This income can be used to supplement your other sources of income, pay down debt, or employ a transition to retirement strategy.

Because you will presumably be continuing to work, you should consider maintaining a small balance in your accumulation account, so that the account remains open to accept future super contributions from you or your employer.

Another reason to keep a small balance in your accumulation account is to preserve insurances.

If you have insurances within your super, such as death, TPD or income protection cover, you want to ensure premiums can continue to be funded so the insurance doesn’t lapse.

Using your total accumulation balance to start a TTR income stream, could result in your accumulation account being closed and insurances cancelled.

It may be difficult to obtain new insurance cover for various reasons.

3. Super rules for over 60?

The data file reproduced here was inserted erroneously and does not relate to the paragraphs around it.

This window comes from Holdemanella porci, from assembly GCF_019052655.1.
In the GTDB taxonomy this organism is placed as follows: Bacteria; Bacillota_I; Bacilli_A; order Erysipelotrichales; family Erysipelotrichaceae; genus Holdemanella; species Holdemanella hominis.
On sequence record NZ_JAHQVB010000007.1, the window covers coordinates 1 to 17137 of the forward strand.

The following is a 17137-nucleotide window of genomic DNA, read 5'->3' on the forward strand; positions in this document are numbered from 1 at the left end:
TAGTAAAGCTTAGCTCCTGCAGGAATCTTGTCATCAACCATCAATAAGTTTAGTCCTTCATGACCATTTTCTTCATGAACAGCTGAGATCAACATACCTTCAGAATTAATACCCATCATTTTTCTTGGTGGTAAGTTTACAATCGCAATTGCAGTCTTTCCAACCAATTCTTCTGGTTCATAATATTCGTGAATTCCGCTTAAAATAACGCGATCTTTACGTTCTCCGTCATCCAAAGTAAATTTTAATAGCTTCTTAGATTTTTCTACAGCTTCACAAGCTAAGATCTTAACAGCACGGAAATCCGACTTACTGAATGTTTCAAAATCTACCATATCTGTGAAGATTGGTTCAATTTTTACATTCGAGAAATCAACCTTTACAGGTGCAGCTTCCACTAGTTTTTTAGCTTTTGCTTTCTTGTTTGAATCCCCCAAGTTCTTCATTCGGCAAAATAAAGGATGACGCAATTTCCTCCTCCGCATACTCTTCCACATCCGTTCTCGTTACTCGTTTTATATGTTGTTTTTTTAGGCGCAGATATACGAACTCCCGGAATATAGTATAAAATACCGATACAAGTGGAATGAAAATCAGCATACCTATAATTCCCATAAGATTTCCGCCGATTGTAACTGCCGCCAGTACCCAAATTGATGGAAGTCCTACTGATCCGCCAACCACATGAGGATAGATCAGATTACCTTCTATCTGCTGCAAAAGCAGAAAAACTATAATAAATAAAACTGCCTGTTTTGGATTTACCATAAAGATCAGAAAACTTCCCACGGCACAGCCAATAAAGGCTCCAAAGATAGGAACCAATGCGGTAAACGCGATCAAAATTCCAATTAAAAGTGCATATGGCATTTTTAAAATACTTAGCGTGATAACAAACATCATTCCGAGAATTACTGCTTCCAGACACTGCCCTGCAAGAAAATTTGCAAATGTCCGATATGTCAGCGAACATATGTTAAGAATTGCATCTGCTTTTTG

If your preservation age is 60, based on the changes in the table above, there is actually another condition of release that can be utilised.

You can use this condition of release even if your preservation age is below 60, but you are now over 60.

The condition of release is this: having an employment arrangement come to an end after reaching age 60.

By meting this condition of release you are satisfying the second definition of retirement.

This means you can have full unrestricted access to the super you have accumulated up until meeting that condition.

If you do meet this condition of release, you are permitted to start a new job on either a full-time or part-time basis and still have access to you super.